Tag Archives: Pascal

Configurable Data Directories via Inno Setup

Recently, I’ve been relying on Inno Setup installation scripts to build setup executables for my Windows installs. I’ve given up on .NET deployment projects, and even InstallShield Express (why does my brain insist on reading ‘Express’ as ‘CrippleWare‘?) given their limitations.

The two big wins with Inno Setup for me are 1) it’s freeware, and 2) if I need to do something funky, I can roll my own behaviour into the script with its Pascal scripting option.

Today’s post is how I wrote an installer wizard that prompts the user for a “Data Directory” that receives data that I don’t want sitting in the “Program Files” area of Windows, and a configuration file so I can re-install to a different data-directory and allow the program toggle between them via config file modifications.

I do this because a very wise man once pointed out to me that:

Data that evolves at different rates should be designed to evolve separately.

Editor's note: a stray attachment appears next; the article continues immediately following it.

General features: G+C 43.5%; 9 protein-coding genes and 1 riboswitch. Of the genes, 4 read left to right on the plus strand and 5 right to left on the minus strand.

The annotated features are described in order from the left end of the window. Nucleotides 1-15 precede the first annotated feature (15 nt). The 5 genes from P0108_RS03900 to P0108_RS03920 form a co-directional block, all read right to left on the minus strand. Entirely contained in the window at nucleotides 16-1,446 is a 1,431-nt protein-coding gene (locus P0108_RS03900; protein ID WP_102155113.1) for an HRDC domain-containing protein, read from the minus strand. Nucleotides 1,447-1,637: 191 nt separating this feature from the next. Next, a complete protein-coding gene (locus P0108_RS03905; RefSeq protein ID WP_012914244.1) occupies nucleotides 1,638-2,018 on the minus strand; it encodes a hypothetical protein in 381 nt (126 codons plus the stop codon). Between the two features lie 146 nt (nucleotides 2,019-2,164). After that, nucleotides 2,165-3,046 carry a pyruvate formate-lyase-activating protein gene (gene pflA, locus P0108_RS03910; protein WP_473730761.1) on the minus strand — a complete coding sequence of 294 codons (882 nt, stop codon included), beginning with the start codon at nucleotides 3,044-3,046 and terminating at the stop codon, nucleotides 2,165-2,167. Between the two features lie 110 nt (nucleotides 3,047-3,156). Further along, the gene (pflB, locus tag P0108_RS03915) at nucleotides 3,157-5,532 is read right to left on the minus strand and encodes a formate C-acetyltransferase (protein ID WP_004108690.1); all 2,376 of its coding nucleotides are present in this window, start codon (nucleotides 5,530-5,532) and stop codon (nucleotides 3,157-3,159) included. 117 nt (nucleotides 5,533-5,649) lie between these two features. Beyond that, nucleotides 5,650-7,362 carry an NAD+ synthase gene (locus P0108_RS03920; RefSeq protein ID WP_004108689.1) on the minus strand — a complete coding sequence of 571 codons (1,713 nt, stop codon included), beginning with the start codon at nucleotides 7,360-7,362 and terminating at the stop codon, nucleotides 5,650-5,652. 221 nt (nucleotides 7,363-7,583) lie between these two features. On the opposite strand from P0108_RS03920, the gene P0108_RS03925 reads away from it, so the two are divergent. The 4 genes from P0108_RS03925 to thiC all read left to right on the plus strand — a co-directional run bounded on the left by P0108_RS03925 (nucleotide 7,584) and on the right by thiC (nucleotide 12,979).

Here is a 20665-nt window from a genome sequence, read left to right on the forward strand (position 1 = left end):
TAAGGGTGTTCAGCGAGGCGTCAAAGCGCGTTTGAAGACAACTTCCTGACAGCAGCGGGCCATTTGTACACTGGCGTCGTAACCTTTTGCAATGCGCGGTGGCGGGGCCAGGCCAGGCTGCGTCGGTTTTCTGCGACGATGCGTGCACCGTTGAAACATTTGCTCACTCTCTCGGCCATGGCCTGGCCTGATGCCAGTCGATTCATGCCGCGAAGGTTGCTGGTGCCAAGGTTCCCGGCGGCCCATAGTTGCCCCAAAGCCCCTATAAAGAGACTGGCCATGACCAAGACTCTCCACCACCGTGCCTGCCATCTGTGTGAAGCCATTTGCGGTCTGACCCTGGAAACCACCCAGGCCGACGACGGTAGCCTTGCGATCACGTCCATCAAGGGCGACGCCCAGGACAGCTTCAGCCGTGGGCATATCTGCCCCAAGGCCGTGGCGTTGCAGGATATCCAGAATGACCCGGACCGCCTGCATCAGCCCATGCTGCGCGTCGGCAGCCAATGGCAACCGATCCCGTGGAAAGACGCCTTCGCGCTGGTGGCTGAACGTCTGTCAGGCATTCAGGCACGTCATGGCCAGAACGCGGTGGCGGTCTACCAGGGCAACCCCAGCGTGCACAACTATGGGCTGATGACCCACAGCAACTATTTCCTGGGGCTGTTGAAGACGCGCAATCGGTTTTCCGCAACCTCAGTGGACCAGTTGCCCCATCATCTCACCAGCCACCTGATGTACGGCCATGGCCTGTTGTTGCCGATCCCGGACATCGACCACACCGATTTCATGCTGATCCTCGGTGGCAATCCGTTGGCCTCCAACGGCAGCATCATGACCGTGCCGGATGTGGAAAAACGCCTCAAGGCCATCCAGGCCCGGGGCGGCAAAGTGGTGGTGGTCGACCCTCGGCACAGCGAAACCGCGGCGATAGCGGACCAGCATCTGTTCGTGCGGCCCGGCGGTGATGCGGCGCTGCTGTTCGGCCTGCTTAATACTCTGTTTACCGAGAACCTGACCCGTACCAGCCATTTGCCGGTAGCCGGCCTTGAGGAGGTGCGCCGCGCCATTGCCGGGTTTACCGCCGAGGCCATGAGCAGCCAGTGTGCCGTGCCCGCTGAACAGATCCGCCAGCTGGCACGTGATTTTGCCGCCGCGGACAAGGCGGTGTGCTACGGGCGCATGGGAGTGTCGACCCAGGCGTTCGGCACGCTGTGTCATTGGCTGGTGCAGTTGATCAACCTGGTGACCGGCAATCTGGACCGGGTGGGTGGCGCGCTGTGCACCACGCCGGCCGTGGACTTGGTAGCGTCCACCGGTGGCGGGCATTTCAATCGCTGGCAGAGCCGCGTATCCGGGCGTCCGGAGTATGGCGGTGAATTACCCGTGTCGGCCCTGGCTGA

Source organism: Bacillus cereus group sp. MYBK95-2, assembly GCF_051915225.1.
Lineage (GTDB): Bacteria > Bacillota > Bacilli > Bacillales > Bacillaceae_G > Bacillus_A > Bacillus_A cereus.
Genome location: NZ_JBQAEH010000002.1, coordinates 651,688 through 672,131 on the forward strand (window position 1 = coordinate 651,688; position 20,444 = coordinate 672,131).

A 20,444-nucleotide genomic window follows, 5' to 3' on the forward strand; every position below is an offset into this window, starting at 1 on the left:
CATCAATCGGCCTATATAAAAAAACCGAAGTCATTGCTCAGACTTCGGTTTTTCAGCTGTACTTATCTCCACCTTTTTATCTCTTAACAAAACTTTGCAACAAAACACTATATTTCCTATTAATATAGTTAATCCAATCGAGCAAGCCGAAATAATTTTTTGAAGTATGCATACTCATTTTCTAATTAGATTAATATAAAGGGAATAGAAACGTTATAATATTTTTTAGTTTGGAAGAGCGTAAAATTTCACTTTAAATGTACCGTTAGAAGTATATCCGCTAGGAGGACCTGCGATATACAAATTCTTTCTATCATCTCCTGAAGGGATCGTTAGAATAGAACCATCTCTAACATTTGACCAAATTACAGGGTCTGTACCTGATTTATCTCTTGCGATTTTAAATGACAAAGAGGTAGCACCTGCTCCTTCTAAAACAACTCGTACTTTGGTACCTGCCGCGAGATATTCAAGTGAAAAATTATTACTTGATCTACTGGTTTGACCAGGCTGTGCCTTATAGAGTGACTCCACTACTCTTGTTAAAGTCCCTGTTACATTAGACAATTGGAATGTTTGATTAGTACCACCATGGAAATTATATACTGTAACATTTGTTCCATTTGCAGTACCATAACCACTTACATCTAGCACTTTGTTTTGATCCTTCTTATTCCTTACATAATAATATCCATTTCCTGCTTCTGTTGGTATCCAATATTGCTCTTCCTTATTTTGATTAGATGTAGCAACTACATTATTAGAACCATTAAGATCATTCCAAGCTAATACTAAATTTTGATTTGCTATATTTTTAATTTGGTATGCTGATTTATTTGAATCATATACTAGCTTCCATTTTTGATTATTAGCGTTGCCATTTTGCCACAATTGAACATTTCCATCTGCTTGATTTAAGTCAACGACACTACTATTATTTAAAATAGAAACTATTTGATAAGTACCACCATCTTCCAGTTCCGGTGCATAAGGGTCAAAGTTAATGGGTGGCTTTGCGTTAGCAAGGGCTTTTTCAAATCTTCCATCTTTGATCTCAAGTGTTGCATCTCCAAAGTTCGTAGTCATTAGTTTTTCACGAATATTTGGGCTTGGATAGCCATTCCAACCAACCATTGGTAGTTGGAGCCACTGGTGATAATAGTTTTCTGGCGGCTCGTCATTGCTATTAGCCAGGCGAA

Programming tends to evolve more slowly than input data, which can typically evolve more slowly than output data. This approach is a tip of the hat to his wisdom. Also, as I’ve learned several times:

The programs can come and go, but if you let it, the data will outlive them.

So, back to Inno Script and getting it to generate a config-file at install time that points at the Data-directory we will store our data to. I’ve settled on INI files, given their ease of understanding for my target users, and Inno Setup’s favouring of them.

First, I define a directory under the [Dirs] section. The name of the directory is delegated to being resolved via a call to some code I define later called GetDataDir(). I check that the directory doesn’t exist. I ask that it not be uninstalled with the software, and I grant the user permission to modify the directory contents:

Name: {code:GetDataDir}; Check: not DataDirExists; Flags: uninsneveruninstall; Permissions: users-modify

Then in the [Files] section, I identify the files I want (here an entire directory I’ve pre-defined with the constant {#DataDir}. I ask that it confirms any over-write that it might have to do of pre-existing data, to recurse through any sub-directory and again, that the contents are to be left intact on an uninstall of the software:

Source: "{#DataDir}\*"; DestDir: "{code:GetDataDir}";  Flags: confirmoverwrite recursesubdirs uninsneveruninstall

Next, I write some Pascal code to prompt the user for a data directory. If an INI file doesn’t exist, it will initially supply text based on the default location for the user’s application data. If the file does exist, the wizard will use the value it finds in the file instead.